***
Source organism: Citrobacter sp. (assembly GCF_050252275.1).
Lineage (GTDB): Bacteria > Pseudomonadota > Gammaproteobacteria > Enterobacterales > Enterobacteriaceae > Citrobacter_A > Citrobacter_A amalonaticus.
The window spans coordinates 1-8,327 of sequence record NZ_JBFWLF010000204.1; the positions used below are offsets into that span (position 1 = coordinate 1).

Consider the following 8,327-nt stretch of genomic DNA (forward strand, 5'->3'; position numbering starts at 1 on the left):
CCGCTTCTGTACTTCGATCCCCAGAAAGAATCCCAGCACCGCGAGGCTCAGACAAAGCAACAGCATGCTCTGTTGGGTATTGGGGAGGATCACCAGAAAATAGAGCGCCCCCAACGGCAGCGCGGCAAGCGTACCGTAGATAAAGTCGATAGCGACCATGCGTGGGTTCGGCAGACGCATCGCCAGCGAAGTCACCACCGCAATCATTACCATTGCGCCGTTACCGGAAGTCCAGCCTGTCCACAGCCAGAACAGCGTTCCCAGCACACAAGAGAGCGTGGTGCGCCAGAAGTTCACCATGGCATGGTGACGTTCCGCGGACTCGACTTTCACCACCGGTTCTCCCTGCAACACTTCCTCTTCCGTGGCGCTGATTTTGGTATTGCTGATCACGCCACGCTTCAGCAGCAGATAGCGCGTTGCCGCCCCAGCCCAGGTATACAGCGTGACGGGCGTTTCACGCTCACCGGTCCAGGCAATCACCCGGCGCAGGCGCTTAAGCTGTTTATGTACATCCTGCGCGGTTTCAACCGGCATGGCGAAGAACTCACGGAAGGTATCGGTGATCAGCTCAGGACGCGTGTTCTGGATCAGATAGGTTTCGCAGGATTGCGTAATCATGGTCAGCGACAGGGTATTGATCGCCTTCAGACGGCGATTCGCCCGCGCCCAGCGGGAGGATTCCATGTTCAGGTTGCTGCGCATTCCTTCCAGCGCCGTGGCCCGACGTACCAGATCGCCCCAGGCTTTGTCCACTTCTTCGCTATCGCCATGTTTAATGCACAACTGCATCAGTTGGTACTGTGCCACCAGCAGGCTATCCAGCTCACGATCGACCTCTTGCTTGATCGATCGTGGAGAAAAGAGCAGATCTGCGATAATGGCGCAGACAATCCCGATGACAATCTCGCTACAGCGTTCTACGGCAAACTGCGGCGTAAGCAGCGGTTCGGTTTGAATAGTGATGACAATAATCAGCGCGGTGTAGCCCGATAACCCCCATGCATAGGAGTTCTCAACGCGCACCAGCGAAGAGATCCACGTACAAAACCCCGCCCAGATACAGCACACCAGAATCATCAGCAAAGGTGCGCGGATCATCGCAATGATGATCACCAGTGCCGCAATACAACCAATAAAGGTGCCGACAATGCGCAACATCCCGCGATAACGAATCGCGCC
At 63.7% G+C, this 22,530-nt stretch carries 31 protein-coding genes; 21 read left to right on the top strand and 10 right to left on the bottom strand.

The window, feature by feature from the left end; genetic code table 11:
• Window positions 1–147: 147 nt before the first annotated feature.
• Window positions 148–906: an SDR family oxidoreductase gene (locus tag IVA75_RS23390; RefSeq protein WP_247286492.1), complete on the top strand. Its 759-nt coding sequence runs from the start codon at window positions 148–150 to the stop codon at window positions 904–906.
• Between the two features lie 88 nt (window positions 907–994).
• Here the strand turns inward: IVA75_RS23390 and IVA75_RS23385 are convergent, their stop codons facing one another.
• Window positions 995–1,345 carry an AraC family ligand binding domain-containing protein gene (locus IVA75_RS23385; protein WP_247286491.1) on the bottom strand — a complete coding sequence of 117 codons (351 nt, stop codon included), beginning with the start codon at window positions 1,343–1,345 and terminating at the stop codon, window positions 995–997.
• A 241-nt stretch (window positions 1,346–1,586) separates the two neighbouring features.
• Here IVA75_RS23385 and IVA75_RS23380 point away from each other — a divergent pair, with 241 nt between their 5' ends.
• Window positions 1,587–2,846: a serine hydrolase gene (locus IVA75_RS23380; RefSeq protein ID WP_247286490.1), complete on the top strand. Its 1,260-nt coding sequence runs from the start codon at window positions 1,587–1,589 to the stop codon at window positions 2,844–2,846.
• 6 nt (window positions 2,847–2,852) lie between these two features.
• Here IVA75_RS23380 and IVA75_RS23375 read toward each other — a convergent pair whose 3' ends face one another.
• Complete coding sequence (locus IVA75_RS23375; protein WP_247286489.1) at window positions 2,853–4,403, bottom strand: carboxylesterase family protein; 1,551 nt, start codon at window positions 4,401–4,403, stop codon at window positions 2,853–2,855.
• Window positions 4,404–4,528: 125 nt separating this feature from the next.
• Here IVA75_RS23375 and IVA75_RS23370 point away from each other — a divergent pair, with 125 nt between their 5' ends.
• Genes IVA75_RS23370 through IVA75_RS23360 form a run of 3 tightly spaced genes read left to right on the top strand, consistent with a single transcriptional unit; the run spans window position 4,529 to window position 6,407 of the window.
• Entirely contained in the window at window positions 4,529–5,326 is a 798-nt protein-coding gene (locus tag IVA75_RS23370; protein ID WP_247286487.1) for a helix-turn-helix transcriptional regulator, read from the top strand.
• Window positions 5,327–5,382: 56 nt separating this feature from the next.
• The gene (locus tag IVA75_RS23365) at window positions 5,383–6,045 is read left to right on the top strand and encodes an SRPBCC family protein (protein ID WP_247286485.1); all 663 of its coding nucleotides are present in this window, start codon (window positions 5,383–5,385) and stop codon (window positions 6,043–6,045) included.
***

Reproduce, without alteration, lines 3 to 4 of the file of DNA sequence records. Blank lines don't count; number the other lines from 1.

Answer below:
The window spans coordinates 1-8,327 of sequence record NZ_JBFWLF010000204.1; the positions used below are offsets into that span (position 1 = coordinate 1).

Consider the following 8,327-nt stretch of genomic DNA (forward strand, 5'->3'; position numbering starts at 1 on the left):